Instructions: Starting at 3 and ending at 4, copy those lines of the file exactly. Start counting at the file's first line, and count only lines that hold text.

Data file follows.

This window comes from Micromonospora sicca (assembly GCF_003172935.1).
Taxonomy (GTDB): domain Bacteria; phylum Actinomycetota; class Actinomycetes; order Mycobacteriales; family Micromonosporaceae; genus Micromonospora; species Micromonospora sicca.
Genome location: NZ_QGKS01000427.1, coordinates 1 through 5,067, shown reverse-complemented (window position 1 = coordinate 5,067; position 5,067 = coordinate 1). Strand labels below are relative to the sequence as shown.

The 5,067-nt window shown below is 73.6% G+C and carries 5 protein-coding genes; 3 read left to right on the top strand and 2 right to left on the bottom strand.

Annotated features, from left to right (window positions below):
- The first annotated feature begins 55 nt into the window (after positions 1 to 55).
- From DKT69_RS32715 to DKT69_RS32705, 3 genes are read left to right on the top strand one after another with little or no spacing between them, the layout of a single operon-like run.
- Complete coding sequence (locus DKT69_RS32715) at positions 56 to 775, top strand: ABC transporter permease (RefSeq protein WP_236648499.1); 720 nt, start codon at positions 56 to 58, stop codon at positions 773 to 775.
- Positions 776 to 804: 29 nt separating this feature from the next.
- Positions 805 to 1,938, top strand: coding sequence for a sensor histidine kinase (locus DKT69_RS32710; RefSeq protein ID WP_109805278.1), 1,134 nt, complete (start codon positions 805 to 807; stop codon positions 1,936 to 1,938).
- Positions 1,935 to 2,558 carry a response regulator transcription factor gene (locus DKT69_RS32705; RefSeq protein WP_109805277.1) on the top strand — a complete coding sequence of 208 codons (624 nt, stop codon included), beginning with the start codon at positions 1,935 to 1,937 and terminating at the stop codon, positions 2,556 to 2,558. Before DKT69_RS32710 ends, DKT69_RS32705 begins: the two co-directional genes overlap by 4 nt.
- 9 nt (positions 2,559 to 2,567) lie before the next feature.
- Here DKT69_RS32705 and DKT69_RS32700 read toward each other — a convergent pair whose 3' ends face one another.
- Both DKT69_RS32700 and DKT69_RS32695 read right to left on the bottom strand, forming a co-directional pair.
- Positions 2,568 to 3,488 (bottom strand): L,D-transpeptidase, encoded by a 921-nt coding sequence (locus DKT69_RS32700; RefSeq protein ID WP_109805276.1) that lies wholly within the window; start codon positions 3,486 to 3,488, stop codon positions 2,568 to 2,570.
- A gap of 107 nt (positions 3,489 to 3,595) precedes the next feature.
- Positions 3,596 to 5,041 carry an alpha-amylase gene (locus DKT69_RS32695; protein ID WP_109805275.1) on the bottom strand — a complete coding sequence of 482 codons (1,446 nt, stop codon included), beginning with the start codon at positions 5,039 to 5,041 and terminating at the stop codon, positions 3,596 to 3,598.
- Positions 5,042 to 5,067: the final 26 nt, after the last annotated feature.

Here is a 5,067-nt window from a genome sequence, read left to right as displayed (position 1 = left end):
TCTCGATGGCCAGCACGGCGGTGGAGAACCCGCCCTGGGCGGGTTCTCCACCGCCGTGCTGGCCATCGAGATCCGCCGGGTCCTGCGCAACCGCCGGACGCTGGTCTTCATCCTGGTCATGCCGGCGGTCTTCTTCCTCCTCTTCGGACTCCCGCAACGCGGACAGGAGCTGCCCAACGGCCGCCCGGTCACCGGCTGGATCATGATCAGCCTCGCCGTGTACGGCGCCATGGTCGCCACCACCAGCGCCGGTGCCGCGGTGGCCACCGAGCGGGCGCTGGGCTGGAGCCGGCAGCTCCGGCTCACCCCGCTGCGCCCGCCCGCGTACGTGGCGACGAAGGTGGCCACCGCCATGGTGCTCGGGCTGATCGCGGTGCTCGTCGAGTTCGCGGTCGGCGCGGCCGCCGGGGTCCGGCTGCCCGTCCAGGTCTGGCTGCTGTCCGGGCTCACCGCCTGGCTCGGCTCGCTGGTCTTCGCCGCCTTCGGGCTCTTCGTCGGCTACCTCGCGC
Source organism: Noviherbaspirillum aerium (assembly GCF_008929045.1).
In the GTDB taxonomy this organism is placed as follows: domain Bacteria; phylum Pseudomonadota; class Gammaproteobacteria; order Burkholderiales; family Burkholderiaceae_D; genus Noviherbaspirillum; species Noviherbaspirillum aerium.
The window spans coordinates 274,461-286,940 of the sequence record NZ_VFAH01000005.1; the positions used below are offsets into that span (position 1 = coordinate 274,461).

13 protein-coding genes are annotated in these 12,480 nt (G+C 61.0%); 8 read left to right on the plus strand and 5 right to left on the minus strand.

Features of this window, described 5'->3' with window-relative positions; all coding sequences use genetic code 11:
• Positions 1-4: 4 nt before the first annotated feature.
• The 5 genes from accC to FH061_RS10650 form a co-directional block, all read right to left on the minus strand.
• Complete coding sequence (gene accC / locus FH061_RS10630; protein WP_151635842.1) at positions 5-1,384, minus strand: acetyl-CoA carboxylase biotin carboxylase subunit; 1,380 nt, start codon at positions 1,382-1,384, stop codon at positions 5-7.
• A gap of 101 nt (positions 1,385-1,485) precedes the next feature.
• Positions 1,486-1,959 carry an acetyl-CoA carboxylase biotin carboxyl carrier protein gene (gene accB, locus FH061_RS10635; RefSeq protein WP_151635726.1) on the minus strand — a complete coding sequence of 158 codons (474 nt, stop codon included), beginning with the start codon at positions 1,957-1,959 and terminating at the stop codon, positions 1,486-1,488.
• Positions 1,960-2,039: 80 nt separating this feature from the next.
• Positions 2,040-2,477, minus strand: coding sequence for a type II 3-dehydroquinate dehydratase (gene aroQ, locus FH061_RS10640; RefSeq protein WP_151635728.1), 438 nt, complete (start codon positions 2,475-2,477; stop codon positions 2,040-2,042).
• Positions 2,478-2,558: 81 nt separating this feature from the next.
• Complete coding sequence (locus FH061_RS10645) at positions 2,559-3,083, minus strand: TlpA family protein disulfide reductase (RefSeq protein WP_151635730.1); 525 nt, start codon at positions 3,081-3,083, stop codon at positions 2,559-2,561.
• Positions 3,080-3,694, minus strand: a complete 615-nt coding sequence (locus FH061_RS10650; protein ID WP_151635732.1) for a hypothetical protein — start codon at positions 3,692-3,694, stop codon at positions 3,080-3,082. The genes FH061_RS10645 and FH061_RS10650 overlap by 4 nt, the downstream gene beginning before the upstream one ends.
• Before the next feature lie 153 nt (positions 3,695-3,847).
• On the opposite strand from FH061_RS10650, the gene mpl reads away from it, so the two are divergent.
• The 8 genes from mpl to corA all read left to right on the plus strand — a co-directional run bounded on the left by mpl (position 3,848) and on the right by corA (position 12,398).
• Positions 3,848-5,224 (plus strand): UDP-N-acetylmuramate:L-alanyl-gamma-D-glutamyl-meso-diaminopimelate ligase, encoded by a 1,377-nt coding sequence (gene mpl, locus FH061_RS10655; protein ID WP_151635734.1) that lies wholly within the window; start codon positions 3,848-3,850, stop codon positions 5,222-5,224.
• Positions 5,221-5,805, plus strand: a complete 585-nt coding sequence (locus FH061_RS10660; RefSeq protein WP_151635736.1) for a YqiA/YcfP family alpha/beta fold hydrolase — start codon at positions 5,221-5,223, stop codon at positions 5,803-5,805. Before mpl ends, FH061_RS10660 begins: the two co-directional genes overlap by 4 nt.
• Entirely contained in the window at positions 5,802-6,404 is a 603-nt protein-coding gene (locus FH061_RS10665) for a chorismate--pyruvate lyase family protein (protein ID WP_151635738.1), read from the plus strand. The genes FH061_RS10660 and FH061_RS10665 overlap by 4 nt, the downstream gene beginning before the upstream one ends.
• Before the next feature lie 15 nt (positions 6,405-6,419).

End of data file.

Genome location: NZ_QGKS01000427.1, coordinates 1 through 5,067, shown reverse-complemented (window position 1 = coordinate 5,067; position 5,067 = coordinate 1). Strand labels below are relative to the sequence as shown.

The 5,067-nt window shown below is 73.6% G+C and carries 5 protein-coding genes; 3 read left to right on the top strand and 2 right to left on the bottom strand.